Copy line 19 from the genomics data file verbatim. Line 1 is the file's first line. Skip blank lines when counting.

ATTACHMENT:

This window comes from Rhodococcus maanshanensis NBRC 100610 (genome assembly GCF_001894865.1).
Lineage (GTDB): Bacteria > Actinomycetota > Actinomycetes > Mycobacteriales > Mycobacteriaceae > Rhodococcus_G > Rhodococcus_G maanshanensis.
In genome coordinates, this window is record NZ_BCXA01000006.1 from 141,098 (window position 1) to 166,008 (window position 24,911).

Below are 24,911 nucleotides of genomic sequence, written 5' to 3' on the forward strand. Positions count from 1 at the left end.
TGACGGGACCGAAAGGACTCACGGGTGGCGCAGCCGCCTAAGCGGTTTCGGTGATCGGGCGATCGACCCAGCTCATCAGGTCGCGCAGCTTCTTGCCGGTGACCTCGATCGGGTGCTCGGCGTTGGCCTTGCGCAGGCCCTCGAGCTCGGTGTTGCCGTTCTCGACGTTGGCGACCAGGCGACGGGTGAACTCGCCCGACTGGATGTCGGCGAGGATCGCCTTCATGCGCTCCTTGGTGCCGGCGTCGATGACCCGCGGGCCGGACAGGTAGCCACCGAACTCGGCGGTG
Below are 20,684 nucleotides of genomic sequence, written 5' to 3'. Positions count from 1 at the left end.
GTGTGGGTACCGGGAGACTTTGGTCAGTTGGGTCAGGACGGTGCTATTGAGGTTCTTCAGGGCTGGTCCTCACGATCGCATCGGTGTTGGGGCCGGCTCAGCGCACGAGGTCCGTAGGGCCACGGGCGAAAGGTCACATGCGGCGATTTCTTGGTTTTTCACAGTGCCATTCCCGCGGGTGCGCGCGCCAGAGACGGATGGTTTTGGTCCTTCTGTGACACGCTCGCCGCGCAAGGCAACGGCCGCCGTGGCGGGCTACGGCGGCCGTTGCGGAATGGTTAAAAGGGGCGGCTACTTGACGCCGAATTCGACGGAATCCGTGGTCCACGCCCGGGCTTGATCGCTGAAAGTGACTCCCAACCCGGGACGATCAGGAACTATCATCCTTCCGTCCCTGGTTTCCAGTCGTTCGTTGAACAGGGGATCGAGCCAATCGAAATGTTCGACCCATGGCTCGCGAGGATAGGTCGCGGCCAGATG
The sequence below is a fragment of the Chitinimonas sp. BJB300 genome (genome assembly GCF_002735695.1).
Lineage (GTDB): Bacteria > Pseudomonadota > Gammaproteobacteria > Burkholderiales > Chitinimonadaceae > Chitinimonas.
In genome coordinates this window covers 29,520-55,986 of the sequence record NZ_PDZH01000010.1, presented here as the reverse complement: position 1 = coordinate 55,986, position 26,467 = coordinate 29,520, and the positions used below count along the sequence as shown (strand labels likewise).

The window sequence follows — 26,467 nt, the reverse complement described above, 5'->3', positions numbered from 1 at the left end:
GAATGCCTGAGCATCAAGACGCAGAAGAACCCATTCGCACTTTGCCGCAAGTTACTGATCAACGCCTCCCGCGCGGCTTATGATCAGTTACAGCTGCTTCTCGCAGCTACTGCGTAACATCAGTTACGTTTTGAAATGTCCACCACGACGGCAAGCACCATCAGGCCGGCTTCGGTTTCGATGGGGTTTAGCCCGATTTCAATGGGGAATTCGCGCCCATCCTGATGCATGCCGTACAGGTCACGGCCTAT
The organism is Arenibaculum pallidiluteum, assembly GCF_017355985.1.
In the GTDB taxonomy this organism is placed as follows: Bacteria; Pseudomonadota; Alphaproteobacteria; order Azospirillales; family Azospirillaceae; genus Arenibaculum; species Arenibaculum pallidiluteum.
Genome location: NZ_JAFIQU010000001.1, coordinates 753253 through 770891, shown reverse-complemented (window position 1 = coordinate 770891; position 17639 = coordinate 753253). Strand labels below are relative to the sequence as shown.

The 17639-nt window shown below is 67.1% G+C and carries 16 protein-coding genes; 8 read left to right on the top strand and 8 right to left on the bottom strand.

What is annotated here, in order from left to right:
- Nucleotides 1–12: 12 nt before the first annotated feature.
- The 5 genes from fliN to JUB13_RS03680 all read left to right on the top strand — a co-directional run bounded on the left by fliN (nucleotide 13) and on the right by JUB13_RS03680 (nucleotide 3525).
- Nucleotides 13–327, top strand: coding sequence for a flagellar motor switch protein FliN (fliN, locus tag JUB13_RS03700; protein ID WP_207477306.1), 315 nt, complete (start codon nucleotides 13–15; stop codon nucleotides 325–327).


- The 5 genes from fliN to JUB13_RS03680 all read left to right on the top strand — a co-directional run bounded on the left by fliN (nucleotide 13) and on the right by JUB13_RS03680 (nucleotide 3525).